John Redwood proves today that having a Cambridge degree and a background in banking still doesn’t stop you from talking bollocks about the economy.
“Why are there cuts when spending is going up?” he asks, “Running all the key public services for the £700 billion on offer should not be difficult.”
It seems that, like many others, he is confused about the difference between cash spending and real-terms spending. (See Thursday’s post here.) Fortunately, the Telegraph’s economics editor Edmund Conway was on hand to put him right. I’m glad it was someone from the Telegraph and not the Guardian or Independent.
The 25% cuts that Mr Redwood doesn’t think we need is not a scare story made up by ranting lefties or public sector unions. The Institute for Fiscal Studies confirms the figure in this presentation and warns that it could be even worse if the government can’t cut welfare or has to increase NHS spending in real terms.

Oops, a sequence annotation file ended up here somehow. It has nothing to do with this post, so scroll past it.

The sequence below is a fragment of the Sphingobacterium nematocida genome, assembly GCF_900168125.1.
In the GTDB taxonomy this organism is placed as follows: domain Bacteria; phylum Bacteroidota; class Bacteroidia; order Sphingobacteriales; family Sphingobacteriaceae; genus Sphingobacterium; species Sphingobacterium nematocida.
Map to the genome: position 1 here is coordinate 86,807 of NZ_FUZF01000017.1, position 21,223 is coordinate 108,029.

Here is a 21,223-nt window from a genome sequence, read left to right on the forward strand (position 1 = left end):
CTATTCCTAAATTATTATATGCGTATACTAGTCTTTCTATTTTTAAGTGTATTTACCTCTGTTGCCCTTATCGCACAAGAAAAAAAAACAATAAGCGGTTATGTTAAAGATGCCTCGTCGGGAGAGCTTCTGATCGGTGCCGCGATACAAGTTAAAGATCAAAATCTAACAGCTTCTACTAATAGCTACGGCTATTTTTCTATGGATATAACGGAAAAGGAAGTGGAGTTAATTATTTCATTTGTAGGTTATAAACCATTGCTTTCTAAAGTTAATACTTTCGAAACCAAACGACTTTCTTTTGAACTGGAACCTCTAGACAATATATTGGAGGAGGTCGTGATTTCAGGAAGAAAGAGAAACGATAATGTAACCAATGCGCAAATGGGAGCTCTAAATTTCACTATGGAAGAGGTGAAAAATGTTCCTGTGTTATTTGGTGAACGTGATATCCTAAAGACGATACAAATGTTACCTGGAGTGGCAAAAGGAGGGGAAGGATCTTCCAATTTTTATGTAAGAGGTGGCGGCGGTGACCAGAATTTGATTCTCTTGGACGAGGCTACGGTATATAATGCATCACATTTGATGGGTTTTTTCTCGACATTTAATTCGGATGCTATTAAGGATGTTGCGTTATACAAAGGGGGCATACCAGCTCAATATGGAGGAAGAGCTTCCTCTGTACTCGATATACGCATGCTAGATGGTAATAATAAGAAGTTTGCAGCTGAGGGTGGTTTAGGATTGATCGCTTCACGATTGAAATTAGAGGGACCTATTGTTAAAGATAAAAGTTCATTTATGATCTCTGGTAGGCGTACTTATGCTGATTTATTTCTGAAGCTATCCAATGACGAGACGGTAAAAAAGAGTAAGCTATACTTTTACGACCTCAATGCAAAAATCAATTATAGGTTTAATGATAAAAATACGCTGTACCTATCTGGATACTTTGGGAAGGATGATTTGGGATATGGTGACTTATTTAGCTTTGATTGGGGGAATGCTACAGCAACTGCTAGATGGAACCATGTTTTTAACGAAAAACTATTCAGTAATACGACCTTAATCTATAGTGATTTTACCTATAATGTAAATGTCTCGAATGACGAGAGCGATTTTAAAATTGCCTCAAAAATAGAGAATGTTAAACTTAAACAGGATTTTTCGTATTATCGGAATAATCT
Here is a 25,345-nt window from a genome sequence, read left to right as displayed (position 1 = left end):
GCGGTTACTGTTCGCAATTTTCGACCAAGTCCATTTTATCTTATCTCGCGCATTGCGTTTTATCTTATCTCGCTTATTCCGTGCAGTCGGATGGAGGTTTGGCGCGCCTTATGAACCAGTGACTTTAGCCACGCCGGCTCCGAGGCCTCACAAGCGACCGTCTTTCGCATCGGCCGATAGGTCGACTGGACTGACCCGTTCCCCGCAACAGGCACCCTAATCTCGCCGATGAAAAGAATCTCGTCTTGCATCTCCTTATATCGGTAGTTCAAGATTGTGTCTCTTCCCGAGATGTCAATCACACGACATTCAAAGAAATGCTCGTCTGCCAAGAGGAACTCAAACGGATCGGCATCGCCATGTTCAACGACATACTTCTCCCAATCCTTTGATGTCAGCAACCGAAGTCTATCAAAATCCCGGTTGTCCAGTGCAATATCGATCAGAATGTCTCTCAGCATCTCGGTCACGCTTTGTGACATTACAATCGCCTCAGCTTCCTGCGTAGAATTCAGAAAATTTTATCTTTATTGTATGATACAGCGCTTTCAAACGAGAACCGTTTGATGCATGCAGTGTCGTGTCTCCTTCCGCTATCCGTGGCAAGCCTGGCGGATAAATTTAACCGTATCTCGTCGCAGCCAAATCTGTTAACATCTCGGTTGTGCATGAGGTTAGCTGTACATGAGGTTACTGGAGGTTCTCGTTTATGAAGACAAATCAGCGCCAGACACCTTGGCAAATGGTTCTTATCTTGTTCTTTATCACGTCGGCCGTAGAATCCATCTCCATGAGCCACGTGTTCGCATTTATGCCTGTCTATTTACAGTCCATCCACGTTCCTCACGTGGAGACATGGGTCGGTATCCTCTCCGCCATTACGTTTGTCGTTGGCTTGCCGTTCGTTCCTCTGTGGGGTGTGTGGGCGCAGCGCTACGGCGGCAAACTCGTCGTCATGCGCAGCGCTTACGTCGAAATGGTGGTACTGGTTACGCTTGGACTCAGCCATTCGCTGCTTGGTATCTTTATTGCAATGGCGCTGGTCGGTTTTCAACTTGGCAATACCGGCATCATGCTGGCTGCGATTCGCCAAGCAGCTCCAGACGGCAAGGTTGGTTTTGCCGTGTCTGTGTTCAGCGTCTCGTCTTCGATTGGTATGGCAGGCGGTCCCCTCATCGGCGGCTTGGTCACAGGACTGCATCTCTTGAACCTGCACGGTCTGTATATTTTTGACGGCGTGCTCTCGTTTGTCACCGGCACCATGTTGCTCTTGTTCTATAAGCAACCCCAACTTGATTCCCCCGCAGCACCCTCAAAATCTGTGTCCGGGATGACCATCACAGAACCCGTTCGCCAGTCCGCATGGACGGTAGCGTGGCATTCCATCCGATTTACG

It doesn’t matter how you do the maths, we either cut services, cut welfare, put up taxes or borrow more. Any or all of those scenarios will be gruesome, though more gruesome for some than for others. As Edmund Conway concludes:
The impact on the wider economy will be worse than anything since the 1920s. Trying to pretend the Government has mapped out a path towards more flabby Government is dangerously misleading.
That’s economist-speak for ‘Redwood, you’re talkin’ shite, yer numpty’.
When I get a moment I’m going to do a separate blogroll for those newspaper commentators who IMHO talk the most sense on economics and business. Edmund Conway will be going on there.